On Memorial Day, Arlington National Cemetery attracted visitors from all over the nation as Americans took a day to remember fallen military service members. Memorial Day also marked the unofficial first day of summer and is the weekend for the Indy 500 every year, leading to festive outdoor cookouts. Vice President Joe Biden spoke at Arlington about the importance of honoring the men and women in uniform. Biden has a son in the military.
Many Americans will pay tribute to relatives and friends who lost their lives in battle and to surviving veterans. Cemeteries across the country were covered with American flags on the grave sites of veterans. Schools, post offices, libraries, and most businesses were be closed in honor of the holiday.
President Obama commented on the Memorial Day weekend during his weekly address Saturday. He spoke with fondness of the American holiday that inspires millions of citizens to have cookouts and family gatherings. His weekly speech is broadcast for free viewing on the White House official website.
“I hope that as you do so, you take some time to reflect on what Memorial Day is all about and why we set this time aside as a time of national remembrance. It’s fitting everyday to pay tribute to the men and women who wear the uniform in the United States of America,” said President Obama.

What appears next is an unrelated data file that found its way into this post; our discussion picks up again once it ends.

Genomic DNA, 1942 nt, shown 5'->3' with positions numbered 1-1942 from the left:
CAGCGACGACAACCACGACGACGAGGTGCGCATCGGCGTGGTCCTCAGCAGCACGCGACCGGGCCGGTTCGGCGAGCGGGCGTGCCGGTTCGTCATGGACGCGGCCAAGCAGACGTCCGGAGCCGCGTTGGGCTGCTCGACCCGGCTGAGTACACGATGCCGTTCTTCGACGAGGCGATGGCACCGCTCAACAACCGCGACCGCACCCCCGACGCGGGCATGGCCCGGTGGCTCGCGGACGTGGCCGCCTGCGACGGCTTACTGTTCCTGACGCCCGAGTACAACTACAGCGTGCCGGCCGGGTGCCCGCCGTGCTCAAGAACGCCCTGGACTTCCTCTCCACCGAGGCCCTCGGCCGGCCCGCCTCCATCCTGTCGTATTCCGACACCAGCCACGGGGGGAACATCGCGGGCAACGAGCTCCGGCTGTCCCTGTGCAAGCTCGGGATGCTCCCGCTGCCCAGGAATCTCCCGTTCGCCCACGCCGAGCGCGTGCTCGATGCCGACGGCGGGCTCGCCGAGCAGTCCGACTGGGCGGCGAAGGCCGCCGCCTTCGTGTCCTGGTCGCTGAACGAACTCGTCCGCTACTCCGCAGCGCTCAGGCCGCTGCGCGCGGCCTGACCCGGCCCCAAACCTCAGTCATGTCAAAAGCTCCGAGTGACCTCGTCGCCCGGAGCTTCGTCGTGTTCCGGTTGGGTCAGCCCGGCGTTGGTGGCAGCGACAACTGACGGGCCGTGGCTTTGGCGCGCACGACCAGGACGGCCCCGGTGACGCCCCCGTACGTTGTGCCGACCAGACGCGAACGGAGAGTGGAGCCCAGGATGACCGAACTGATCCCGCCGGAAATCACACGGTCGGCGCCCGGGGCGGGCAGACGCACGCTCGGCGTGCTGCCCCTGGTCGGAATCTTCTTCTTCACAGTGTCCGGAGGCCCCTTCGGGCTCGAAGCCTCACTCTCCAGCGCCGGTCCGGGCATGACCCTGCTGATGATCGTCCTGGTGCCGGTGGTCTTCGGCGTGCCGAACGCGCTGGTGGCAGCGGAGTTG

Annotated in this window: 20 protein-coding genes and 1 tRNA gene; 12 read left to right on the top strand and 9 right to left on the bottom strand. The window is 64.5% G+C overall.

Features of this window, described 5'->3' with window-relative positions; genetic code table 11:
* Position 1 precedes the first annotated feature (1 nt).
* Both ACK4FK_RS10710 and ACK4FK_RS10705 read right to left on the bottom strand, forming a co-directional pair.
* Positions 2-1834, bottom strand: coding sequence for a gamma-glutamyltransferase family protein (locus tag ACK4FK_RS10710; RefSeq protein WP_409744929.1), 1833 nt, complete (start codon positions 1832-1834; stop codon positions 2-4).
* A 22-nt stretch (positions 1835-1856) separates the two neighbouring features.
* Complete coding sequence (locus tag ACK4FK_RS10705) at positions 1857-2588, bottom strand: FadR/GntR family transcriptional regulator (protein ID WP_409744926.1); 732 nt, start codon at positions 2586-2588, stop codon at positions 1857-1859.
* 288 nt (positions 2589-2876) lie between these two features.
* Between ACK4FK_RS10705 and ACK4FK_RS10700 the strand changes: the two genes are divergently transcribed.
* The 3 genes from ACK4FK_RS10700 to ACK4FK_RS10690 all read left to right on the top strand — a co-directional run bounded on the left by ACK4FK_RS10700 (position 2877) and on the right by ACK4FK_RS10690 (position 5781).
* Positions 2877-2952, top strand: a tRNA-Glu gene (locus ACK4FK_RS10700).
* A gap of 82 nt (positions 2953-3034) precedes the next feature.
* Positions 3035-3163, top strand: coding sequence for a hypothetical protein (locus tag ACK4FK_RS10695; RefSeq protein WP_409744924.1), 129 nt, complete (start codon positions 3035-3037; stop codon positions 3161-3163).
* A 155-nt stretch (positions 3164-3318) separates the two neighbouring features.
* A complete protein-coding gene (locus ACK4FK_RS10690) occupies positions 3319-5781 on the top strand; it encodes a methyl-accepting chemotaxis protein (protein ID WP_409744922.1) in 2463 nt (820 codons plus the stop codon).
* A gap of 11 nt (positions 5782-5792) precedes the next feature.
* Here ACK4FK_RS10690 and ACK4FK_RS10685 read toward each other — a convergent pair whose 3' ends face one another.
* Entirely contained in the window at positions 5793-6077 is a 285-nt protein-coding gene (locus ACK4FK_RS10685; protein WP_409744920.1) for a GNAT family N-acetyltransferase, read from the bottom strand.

Vice President Joe Biden, whose son did a recent tour in Iraq, spoke about his appreciation for veterans and the importance of Memorial Day. He noted those who have lost their lives in Iraq and Afghanistan.
“We take great pride in the lives they lived and the service they provided, and the nation they created … Approximately 1,074 soldiers have died in Operation Enduring Freedom in Afghanistan and 4,391 servicemen and women died in Operation Iraqi Freedom, said Biden.
Ceremonies at the Arlington National Cemetery included a march by the
3rd U.S. Infantry. Arlington National Cemetery gets its name from being in Fort Meyer, Virginia in Arlington County. The Tomb of The Unknown Soldier there lets patriots pay their respects to soldiers who lost their lives in battle.
The first official Memorial Day was recorded in May of 1868, after the Civil War. The holiday was started by Commander in Chief John A. Logan "for the purpose of strewing with flowers or otherwise decorating the graves of comrades who died in defense of their country during the late rebellion, and whose bodies now lie in almost every city, village, and hamlet churchyard in the land."